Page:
How-To-View-Blurred-Text-On-Websites

How To View Blurred Text On Websites

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How To View Blurred Text On Websites

View Blurred Text On Websites: Any website that lets you sign up and make an account will want to protect the personal information you provide them with, in order to keep your data safe from people who might use it to harm you or steal your identity.

If you encounter blurred text on a website, there’s usually a good reason for it. It’s not just to make things harder on you or the site owners — it’s designed to keep you safer from cyber criminals, unknowns, and other bad guys. Here are some ways to view the blurred text on websites and how they work.

Check Your Connection

Some websites will blur text when they detect that your internet connection is slow. However, you can usually remove blur from text easily. If you’re still unable to read a website after adjusting your Internet connection, try reloading its homepage. When looking at an entire page of blurred text, click on a single word and see if it becomes clear.

Why Do Websites Blur Content?

You might be thinking, why is a website blocking out text? This is actually very common and it’s not necessarily because you have done something wrong. If a website blurs part of its content, then it usually indicates that some kind of digital rights management (DRM) is at play. These rights safeguard the distribution and use of particular works.

For example, if you purchase an e-book from Amazon, then you can read it on up to six devices.

What might not be so obvious is why Amazon blurs out text.

When digital books and other content are protected by DRM, they usually have some sort of restriction placed upon them, like a maximum number of devices they can be used on or how many times they can be downloaded.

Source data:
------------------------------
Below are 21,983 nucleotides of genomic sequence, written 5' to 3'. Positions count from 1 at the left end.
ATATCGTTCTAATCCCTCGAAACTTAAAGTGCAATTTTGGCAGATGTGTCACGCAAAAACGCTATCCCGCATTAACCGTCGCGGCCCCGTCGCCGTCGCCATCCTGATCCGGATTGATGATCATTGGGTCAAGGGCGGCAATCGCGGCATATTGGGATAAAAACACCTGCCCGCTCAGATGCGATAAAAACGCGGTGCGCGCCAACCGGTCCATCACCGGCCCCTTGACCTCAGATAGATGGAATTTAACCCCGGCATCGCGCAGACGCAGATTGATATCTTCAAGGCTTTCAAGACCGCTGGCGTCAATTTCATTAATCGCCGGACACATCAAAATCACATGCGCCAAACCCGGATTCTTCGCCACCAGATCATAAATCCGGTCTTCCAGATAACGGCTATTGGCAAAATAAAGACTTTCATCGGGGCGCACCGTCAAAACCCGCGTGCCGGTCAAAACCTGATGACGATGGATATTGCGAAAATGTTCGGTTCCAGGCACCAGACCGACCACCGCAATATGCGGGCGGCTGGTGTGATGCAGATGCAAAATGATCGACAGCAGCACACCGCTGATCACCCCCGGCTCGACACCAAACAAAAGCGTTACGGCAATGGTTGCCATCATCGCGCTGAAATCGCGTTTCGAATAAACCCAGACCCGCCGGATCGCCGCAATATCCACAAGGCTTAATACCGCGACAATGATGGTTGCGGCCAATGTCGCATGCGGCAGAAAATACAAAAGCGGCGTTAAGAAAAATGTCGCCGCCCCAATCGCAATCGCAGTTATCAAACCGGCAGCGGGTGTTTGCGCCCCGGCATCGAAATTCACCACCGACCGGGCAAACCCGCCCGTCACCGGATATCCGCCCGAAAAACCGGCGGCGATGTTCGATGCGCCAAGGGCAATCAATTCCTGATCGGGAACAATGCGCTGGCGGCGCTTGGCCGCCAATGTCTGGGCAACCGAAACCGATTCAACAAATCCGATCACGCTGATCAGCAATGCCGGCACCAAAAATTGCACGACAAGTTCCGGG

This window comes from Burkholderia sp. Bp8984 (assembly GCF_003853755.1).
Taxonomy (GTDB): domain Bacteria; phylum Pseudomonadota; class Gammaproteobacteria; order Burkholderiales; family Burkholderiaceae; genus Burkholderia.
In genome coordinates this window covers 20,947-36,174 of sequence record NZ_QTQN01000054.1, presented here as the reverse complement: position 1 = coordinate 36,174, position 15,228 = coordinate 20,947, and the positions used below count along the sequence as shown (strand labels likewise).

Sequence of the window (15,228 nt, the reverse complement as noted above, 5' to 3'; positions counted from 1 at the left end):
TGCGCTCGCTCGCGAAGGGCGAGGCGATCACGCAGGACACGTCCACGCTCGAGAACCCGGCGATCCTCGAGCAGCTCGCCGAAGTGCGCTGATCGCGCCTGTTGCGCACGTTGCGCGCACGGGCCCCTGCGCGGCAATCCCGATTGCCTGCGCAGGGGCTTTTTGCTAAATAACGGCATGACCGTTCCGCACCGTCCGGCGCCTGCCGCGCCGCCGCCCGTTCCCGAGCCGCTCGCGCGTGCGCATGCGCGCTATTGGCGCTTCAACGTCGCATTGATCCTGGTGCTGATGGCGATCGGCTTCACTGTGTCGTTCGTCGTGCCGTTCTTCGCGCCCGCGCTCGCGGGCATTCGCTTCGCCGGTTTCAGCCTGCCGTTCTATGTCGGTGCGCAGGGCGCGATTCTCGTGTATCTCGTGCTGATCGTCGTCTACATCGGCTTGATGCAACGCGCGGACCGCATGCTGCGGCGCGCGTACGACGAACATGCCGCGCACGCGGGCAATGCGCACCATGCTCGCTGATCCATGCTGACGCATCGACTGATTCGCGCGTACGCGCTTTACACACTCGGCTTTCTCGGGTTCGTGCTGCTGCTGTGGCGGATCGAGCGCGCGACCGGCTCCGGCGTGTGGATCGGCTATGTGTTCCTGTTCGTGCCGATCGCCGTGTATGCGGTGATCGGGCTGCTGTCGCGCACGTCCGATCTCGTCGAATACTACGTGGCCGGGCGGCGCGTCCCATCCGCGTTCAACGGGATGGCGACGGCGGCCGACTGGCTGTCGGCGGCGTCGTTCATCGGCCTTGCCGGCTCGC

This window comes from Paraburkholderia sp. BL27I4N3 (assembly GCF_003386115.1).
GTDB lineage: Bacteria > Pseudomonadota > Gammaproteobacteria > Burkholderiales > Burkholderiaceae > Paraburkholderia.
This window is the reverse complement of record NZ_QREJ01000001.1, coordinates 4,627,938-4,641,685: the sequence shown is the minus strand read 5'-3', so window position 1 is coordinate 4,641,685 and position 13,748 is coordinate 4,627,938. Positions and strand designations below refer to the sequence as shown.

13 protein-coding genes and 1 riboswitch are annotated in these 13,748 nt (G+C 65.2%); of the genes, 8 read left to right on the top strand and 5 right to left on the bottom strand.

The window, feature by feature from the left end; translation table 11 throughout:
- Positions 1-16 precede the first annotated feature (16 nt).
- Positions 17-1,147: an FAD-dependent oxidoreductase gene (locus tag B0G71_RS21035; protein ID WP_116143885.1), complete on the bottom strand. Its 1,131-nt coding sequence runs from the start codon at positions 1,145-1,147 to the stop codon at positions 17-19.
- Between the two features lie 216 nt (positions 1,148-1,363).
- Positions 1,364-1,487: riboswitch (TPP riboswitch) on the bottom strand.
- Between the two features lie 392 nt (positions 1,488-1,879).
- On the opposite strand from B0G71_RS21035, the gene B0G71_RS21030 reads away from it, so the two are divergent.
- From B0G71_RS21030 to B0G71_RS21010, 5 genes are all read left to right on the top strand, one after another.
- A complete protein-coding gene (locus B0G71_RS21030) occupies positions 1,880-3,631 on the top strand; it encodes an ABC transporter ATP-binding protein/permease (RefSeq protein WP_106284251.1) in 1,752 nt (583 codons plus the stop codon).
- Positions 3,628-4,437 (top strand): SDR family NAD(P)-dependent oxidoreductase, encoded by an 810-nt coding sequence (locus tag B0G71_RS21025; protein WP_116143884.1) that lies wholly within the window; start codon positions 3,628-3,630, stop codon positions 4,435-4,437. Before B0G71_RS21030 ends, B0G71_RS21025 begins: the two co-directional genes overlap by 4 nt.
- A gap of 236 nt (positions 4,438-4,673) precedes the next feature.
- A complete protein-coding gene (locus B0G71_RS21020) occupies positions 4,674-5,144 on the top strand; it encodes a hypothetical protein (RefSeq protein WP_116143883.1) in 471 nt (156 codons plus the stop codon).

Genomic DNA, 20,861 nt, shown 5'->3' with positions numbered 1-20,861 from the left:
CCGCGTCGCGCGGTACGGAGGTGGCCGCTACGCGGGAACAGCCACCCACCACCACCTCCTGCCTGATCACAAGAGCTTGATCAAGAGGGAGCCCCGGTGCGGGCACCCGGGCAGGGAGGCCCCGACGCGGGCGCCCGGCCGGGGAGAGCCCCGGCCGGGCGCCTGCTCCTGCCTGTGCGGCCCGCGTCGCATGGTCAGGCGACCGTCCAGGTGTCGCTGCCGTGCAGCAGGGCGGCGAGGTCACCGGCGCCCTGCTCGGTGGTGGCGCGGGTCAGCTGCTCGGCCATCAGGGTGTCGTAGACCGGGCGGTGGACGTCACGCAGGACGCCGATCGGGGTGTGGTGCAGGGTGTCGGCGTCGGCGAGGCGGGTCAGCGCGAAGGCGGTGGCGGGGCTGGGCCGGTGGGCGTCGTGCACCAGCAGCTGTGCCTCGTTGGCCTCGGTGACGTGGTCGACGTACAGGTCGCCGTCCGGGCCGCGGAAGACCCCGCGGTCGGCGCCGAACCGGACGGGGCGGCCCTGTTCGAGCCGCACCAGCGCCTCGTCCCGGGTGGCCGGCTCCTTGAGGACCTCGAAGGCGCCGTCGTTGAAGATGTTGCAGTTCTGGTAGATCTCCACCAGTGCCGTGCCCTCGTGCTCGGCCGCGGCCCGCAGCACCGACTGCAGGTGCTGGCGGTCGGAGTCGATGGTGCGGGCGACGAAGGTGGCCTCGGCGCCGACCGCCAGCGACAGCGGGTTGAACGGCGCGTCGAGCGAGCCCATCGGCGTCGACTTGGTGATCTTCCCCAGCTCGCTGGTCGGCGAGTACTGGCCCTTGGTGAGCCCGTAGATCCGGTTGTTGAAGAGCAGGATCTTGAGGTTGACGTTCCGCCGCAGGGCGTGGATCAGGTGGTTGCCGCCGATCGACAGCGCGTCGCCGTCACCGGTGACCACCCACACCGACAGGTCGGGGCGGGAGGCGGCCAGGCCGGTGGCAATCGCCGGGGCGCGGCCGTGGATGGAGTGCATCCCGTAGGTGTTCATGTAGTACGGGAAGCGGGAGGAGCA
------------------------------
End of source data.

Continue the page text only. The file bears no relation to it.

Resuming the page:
That’s where text obfuscation comes in handy: it makes it difficult for a reader to circumvent these restrictions by copying and pasting portions of content or scanning it into another document.

Try Incognito Window

Most of us are familiar with how our web pages appear in incognito windows, but many don’t know how it’s done. For starters, you can select File > New Incognito Window (or Command + Shift + N on Mac) at any time. However, we highly recommend taking advantage of browser plugins like The Great Suspender for Chrome and Ghostery for Safari, Firefox, and Internet Explorer.

They do a great job of preventing your browser from auto-loading tabs when you visit a new site. Plus they make it easy to add sites to your blacklist so that they always load in an incognito window without fail.

Why Do Websites Blur Content?

One of the most common questions people ask when they encounter blurred text is why websites blur content. There are multiple reasons why a website might want to blur or remove text and one of them could be copyright.

Copyright-protected images, text, or videos that appear on a website can’t be used without permission from the owner of said media. If you go to a website and some parts are hidden by blurry images, it’s likely that those parts contain copyrighted material.

But there are other reasons that may explain blurry sections on websites as well. Some sites like Amazon, for example, use blurring as an added security measure: The company hides checkout information in an effort to prevent theft.

Use Google Translate as a Proxy to View Hidden Text

Google Translate is a viable tool for unblurring text on a web page. Use Google’s Chrome browser and select Google Translate as your default translation source. Then, highlight a section of text on a website that you want to read more clearly.

With your mouse over that text, press Ctrl+Shift+I. This will copy that text into Google Translate and then translate it into another language in real-time.

As you can see, Google Translate is a good way to look at blurry text. For more privacy-centric browser tools, take a look at our list of VPN services.

Use Google Translate as a Proxy to View Hidden Text<This part should talk about – As you can see, Google Translate is a good way to look at the blurry text.

Change your font size

If you can’t make out the text on a website because it’s too blurry, try increasing your browser font size. Doing so may reduce blurriness and help you read more easily. Most browsers allow you to increase or decrease the font size by holding down Ctrl + or Ctrl – while pressing one of those two keys. This works in Chrome and Firefox, for example.